“It looked pretty good,” he said.
There weren’t any good swings — and just scant contact — from the collection of minor-league players assigned to face the King on Field 6 about two hours prior to the Cactus League opener against San Diego.
The Mariners opened their spring schedule by presenting a lineup loaded with players not expected to make the big-league club. That prompted a question from Hernandez to the regulars.
“I just asked them, `Why are you guys not in the lineup today?’” he said. “They said, `Because you’re not pitching.’”
Don’t look for McClendon to implement his projected platoons in left field and right field for spring games — i.e., Dustin Ackley (for example) will seeing playing time against left-handed pitchers.
“It’s not going to be a factor for me this spring,” McClendon said. “I want them to see both because there may be times when they’re forced to see them in action in games.
“I won’t limit them, exclusively, to just left-handed or right-handed.”
McClendon previously indicated he intends to use Ackley and converted second baseman Rickie Weeks in left field, and split time in right field between Seth Smith and Justin Ruggiano.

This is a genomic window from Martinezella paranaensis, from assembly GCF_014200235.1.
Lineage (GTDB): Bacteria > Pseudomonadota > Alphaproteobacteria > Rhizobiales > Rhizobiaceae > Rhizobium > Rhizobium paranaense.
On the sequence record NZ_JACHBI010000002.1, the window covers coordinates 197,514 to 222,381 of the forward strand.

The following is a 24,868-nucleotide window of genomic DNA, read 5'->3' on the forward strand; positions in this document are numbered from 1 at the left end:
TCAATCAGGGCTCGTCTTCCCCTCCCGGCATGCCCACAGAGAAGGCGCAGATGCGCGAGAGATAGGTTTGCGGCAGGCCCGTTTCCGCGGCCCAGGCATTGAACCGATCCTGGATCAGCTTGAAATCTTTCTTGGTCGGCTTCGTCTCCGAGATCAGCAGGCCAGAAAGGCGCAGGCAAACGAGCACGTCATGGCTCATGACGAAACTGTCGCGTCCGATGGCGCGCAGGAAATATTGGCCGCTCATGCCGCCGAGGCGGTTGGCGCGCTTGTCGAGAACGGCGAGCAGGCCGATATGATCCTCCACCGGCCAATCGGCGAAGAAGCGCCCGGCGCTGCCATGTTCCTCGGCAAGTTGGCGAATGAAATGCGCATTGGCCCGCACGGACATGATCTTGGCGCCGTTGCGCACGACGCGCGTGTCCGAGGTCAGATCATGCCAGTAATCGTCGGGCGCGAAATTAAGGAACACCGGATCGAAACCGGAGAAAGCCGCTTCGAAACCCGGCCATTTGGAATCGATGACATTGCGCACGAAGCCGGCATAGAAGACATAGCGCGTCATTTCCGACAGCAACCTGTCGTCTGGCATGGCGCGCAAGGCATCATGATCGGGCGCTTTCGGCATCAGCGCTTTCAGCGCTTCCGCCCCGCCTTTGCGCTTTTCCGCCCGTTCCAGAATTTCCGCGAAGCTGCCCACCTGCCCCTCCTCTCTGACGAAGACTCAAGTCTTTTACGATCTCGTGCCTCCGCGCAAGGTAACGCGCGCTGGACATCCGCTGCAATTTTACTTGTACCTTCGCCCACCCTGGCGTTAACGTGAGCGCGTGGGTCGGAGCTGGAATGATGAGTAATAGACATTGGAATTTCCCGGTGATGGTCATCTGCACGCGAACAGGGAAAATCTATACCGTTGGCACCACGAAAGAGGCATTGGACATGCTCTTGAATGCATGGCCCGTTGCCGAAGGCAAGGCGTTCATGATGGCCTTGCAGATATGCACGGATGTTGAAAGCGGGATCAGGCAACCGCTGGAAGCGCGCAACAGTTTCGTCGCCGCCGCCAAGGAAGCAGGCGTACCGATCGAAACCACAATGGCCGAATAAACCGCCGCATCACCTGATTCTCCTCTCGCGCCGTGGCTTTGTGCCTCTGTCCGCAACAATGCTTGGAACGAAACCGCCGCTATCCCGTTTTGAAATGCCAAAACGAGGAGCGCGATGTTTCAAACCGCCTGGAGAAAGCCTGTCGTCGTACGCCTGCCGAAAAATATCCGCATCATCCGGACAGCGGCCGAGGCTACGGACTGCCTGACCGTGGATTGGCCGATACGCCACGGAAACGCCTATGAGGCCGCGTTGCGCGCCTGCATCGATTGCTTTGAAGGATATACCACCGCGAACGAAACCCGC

Ackley reports his wife, Justine, and infant son, Parson, arrived Tuesday night in Peoria. Ackley said, “Both are healthy and doing fine.”
The couple was en route to camp from their home in Michigan when Justine went into labor on Feb. 19 near Oklahoma City. Parson Bennett Ackley, the couple’s first child, arrived six weeks premature.
While healthy, the infant required time on a respirator and in an incubator. Ackley remained in Oklahoma City until the situation stabilized before continuing to camp.
The Mariners’ game on March 12 against Oakland at HoHoKam Park in Mesa is shifting to a noon start to accommodate a request by Major League Baseball to aid HBO in taping a special on the fight against cancer.
MLB and HBO are collaborating on the project, which will also live tapings at four other Cactus League ballparks on the same date.
The Mariners/A’s game had been scheduled to start at 1:05 p.m.